Criminal and disciplinary proceedings
Sexual assault, harassment and hate crime can be treated as either criminal or disciplinary offences, depending on how the victim/survivor wishes to proceed. Due to new guidance published in 2016, universities may now investigate potentially criminal misconduct offences under their own disciplinary proceedings in the following cases:
- Where the victim/survivor does not wish to report the incident to the police;
- Where criminal proceedings have concluded.
If the victim/survivor wishes to report the incident to the police, the University can help them to do so. Student Welfare Advice and Guidance can support students through the process: contact them on 0151 794 5863 or email@example.com.
Where the incident is being dealt with as a criminal matter, the police will investigate whether there is enough evidence to bring the matter to a trial. If it goes to trial, the jury will decide whether it is beyond reasonable doubt that the alleged perpetrator committed the offence. If they are found guilty, the courts could impose criminal penalties, such as fines, community service or jail.
Where criminal proceedings against a student are ongoing, the University will not take disciplinary action until criminal proceedings have concluded. In order to ensure the safety of all parties, the University will convene a Risk Assessment Panel under Appendix H of the Policy on Student Conduct and Discipline and may impose precautionary measures until criminal proceedings have concluded.
If the victim/survivor does not wish to report the incident to the police, they may wish the University to take action instead. The University does not have the power to investigate crimes, but it does have the power to investigate breaches of its Policy on Student Conduct and Discipline in cases where the alleged perpetrator is a UoL student. If the victim/survivor wishes the University to investigate a student's conduct, they can make a complaint which will trigger an investigation. Should there be sufficient evidence for the matter to be taken to a Board of Discipline, the Board will decide whether, on the balance of probabilities, the alleged perpetrator committed the offence. If they are found guilty, the Board of Discipline can issue a range of sanctions depending upon the nature of the offence. Indicative sanctions for non-academic offences can be found in Appendix I of the Policy on Student Conduct and Discipline.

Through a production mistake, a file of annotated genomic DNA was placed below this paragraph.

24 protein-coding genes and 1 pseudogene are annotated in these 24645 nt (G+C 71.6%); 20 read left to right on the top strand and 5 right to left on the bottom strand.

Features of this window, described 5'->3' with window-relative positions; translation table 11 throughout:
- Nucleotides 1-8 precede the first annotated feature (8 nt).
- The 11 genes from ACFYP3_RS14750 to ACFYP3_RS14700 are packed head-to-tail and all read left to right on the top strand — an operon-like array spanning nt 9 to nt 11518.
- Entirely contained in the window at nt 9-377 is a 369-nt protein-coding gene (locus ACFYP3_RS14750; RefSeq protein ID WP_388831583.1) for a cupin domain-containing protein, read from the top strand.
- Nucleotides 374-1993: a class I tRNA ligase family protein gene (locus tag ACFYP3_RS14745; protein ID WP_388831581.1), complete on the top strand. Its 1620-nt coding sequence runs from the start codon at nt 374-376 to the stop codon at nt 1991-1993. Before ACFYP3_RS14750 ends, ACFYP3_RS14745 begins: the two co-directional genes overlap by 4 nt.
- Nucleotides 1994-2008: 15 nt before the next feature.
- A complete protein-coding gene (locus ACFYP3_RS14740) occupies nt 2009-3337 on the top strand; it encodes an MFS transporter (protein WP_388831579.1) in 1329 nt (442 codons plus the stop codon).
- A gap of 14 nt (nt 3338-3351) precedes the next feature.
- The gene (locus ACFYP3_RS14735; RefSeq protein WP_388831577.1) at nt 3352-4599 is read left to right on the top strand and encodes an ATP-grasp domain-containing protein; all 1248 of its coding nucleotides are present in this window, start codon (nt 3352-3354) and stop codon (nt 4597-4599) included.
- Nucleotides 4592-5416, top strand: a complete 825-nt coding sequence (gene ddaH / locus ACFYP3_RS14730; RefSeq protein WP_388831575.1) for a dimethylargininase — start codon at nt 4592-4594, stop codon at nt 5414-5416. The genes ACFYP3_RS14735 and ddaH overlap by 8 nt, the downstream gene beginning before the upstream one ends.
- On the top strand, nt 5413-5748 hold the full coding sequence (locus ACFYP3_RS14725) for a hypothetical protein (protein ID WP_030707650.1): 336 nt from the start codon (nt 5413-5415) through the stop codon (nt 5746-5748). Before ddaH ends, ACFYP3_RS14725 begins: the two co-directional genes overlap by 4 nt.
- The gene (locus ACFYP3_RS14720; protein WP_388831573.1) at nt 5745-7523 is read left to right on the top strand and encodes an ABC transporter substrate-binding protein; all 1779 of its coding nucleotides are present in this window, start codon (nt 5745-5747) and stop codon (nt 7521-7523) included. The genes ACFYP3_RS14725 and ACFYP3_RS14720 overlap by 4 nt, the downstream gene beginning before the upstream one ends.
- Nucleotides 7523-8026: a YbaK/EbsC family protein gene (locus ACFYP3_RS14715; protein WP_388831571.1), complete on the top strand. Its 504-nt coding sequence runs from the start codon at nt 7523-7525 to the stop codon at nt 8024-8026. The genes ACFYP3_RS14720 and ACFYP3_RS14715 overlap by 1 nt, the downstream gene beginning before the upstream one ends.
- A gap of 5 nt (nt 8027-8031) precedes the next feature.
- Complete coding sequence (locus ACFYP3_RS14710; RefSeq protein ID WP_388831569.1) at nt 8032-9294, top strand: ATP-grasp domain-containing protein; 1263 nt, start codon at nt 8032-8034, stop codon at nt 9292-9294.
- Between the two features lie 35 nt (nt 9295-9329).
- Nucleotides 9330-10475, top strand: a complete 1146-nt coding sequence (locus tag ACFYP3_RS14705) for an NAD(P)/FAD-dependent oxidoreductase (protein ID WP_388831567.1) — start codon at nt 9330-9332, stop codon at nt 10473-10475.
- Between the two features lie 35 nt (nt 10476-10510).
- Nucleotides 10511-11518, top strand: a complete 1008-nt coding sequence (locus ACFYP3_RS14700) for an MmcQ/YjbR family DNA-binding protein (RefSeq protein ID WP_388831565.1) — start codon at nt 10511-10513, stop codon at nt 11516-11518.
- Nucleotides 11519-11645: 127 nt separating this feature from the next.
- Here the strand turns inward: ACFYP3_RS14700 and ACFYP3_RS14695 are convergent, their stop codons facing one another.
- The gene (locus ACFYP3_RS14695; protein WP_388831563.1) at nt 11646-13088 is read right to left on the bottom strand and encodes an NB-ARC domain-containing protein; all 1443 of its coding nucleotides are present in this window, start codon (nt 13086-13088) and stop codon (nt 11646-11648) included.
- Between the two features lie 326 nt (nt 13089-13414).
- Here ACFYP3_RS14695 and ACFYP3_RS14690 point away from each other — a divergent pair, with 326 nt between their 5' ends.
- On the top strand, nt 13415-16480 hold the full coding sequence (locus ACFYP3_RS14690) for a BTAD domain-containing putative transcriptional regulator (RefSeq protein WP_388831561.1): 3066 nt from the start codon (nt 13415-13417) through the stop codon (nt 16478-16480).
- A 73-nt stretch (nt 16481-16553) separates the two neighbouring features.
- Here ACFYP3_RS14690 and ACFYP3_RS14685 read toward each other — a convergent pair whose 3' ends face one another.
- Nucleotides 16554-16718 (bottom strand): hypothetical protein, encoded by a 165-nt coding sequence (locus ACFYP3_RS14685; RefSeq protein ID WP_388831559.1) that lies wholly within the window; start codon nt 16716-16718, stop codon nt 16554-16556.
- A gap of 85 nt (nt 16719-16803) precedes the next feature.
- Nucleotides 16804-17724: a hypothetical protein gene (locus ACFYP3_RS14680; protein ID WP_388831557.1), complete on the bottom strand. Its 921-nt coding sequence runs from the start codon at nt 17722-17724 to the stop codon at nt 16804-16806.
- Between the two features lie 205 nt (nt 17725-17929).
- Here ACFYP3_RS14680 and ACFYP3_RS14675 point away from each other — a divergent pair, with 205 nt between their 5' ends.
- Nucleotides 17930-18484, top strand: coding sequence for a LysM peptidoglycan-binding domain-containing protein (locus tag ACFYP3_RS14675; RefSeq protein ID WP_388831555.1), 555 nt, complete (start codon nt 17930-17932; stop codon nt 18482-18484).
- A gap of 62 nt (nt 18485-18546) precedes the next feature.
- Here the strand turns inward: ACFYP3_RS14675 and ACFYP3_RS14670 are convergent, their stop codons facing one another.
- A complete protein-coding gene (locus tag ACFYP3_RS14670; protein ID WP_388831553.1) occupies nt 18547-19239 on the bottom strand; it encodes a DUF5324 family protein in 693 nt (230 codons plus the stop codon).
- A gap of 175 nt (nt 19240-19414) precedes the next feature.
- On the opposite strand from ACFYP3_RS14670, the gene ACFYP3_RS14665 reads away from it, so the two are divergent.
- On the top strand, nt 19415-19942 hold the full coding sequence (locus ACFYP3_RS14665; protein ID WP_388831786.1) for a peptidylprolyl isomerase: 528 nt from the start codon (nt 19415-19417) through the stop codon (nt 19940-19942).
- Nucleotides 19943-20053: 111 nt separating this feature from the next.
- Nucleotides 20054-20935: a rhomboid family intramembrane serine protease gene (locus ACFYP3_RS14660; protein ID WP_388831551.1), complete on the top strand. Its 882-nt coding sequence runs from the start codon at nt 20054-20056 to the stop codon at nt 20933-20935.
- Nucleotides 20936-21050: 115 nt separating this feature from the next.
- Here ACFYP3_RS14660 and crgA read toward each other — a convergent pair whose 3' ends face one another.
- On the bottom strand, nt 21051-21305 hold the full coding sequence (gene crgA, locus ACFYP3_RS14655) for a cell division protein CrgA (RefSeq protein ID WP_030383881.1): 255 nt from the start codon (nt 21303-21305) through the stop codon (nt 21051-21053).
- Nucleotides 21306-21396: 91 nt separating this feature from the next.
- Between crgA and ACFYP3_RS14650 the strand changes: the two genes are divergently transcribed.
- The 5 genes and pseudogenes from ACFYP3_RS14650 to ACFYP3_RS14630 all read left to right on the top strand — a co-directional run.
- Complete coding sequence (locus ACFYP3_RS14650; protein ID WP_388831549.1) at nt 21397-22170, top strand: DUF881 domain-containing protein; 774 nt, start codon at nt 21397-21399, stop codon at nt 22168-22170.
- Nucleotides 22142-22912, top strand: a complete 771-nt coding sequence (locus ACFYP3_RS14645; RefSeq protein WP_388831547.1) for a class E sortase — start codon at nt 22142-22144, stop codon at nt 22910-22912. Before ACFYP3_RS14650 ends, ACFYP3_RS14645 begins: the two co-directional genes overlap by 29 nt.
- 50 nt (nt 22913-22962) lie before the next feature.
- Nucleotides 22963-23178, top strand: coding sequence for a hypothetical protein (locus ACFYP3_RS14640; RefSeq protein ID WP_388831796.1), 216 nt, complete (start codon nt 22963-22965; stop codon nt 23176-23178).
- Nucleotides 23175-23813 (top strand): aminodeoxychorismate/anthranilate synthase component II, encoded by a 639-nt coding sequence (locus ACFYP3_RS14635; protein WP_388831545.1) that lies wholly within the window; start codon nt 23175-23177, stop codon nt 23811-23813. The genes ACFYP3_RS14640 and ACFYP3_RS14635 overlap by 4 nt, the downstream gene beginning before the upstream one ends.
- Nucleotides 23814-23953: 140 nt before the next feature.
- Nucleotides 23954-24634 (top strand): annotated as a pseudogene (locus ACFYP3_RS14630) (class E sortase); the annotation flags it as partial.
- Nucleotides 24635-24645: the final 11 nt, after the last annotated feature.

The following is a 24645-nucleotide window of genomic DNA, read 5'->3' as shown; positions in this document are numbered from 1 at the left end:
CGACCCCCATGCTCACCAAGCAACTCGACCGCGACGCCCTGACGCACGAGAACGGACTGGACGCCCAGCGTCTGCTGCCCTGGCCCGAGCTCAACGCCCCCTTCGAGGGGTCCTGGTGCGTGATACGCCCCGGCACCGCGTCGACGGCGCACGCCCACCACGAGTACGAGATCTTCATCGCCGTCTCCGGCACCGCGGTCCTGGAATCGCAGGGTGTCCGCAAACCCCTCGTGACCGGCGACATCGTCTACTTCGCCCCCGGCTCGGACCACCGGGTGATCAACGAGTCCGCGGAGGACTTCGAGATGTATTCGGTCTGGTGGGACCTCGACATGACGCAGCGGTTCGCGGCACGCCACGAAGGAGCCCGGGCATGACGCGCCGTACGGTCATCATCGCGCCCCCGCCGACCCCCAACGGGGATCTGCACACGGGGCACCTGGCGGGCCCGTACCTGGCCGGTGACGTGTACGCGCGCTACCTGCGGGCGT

If the student wishes to make a complaint against another student or a member of staff, they can do so formally through the Student Complaints Policy and Procedure. Advice on making a complaint is available from Student Welfare Advice and Guidance. Students can also seek independent advice and support throughout the complaints and/or disciplinary process through the Guild of Students Advice Service.
Student Welfare Advice and Guidance: firstname.lastname@example.org / 0151 794 5863
Guild Advice Service: email@example.com / 0151 794 6868
You can read more about the 2017 changes to the Policy on Student Conduct and Discipline here.